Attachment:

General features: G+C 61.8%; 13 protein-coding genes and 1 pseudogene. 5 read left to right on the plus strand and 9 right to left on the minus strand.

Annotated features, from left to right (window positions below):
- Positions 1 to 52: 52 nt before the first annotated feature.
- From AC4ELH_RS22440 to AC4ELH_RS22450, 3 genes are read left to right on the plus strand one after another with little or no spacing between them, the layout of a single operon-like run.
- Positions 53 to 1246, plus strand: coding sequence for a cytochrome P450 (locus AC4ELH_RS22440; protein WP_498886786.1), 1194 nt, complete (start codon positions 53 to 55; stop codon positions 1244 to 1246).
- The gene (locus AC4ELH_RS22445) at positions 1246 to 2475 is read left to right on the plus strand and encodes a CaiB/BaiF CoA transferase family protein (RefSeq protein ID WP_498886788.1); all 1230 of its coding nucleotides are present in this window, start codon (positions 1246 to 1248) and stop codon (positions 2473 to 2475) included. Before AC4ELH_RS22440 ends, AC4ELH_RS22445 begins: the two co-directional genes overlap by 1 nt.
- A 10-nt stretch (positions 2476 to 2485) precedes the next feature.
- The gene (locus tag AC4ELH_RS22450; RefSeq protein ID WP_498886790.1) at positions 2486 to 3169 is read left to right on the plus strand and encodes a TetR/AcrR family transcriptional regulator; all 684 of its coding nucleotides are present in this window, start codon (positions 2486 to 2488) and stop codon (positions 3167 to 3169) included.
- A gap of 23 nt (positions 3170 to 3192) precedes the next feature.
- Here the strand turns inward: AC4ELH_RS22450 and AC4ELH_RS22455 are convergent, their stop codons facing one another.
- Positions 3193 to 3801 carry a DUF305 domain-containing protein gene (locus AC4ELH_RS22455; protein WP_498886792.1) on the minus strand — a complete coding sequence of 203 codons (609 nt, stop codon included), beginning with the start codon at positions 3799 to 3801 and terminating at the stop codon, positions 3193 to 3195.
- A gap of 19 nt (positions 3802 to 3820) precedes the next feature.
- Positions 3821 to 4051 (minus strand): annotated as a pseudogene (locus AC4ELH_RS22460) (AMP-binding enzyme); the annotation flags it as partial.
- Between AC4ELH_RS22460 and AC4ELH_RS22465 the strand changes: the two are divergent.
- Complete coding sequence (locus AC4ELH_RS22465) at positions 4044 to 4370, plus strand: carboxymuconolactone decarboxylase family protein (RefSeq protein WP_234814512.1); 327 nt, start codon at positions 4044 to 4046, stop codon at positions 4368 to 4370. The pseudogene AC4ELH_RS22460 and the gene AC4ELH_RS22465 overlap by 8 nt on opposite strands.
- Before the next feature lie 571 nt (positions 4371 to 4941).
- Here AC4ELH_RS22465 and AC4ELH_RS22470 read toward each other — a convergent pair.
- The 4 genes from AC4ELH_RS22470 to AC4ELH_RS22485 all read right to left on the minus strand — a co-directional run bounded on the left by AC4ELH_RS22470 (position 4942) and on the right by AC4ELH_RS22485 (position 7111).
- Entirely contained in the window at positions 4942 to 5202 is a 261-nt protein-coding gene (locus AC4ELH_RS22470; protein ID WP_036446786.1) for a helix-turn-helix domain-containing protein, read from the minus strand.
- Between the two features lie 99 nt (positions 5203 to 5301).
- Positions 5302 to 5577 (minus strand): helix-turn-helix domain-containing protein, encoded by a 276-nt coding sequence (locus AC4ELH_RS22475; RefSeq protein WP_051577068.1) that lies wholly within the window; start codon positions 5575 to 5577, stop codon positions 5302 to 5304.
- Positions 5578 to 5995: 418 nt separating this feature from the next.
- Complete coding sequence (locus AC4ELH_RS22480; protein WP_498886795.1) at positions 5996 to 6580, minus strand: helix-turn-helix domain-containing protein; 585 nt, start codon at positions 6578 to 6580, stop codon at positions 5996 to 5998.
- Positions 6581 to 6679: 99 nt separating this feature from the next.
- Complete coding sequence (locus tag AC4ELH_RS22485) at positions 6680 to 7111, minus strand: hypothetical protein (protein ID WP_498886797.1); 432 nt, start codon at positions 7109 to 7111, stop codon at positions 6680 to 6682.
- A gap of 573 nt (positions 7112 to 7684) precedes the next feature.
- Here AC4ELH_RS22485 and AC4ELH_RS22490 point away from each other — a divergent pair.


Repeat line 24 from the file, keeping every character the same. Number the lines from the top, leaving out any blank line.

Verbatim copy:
- Positions 6581 to 6679: 99 nt separating this feature from the next.